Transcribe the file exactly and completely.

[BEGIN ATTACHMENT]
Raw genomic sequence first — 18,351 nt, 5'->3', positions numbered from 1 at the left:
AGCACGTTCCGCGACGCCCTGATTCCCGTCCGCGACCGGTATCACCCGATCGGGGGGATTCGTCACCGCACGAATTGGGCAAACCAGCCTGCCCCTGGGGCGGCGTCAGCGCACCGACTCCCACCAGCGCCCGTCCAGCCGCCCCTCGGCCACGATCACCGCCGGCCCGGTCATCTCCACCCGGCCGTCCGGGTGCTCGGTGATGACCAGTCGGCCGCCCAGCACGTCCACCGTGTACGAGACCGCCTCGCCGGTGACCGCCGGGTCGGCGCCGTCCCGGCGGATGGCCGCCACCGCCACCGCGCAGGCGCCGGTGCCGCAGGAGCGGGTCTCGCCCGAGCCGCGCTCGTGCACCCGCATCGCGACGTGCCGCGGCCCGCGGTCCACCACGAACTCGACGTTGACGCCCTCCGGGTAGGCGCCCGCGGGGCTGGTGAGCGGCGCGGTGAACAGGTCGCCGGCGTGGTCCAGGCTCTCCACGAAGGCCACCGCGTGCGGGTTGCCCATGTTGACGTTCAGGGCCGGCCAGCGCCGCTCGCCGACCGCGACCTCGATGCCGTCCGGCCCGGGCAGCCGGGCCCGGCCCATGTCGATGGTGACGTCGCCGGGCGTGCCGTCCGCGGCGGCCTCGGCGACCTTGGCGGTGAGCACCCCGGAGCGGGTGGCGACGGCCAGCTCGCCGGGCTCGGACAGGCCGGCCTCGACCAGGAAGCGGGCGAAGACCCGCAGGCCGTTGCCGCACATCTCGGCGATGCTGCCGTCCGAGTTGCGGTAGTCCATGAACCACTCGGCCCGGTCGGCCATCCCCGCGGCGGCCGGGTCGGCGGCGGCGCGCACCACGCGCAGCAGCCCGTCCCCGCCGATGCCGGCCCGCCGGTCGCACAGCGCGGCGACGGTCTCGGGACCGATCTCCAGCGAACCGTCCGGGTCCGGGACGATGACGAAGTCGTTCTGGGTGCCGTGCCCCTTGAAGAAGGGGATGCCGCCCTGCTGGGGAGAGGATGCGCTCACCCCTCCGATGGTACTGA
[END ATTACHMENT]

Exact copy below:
Raw genomic sequence first — 18,351 nt, 5'->3', positions numbered from 1 at the left:
AGCACGTTCCGCGACGCCCTGATTCCCGTCCGCGACCGGTATCACCCGATCGGGGGGATTCGTCACCGCACGAATTGGGCAAACCAGCCTGCCCCTGGGGCGGCGTCAGCGCACCGACTCCCACCAGCGCCCGTCCAGCCGCCCCTCGGCCACGATCACCGCCGGCCCGGTCATCTCCACCCGGCCGTCCGGGTGCTCGGTGATGACCAGTCGGCCGCCCAGCACGTCCACCGTGTACGAGACCGCCTCGCCGGTGACCGCCGGGTCGGCGCCGTCCCGGCGGATGGCCGCCACCGCCACCGCGCAGGCGCCGGTGCCGCAGGAGCGGGTCTCGCCCGAGCCGCGCTCGTGCACCCGCATCGCGACGTGCCGCGGCCCGCGGTCCACCACGAACTCGACGTTGACGCCCTCCGGGTAGGCGCCCGCGGGGCTGGTGAGCGGCGCGGTGAACAGGTCGCCGGCGTGGTCCAGGCTCTCCACGAAGGCCACCGCGTGCGGGTTGCCCATGTTGACGTTCAGGGCCGGCCAGCGCCGCTCGCCGACCGCGACCTCGATGCCGTCCGGCCCGGGCAGCCGGGCCCGGCCCATGTCGATGGTGACGTCGCCGGGCGTGCCGTCCGCGGCGGCCTCGGCGACCTTGGCGGTGAGCACCCCGGAGCGGGTGGCGACGGCCAGCTCGCCGGGCTCGGACAGGCCGGCCTCGACCAGGAAGCGGGCGAAGACCCGCAGGCCGTTGCCGCACATCTCGGCGATGCTGCCGTCCGAGTTGCGGTAGTCCATGAACCACTCGGCCCGGTCGGCCATCCCCGCGGCGGCCGGGTCGGCGGCGGCGCGCACCACGCGCAGCAGCCCGTCCCCGCCGATGCCGGCCCGCCGGTCGCACAGCGCGGCGACGGTCTCGGGACCGATCTCCAGCGAACCGTCCGGGTCCGGGACGATGACGAAGTCGTTCTGGGTGCCGTGCCCCTTGAAGAAGGGGATGCCGCCCTGCTGGGGAGAGGATGCGCTCACCCCTCCGATGGTACTGA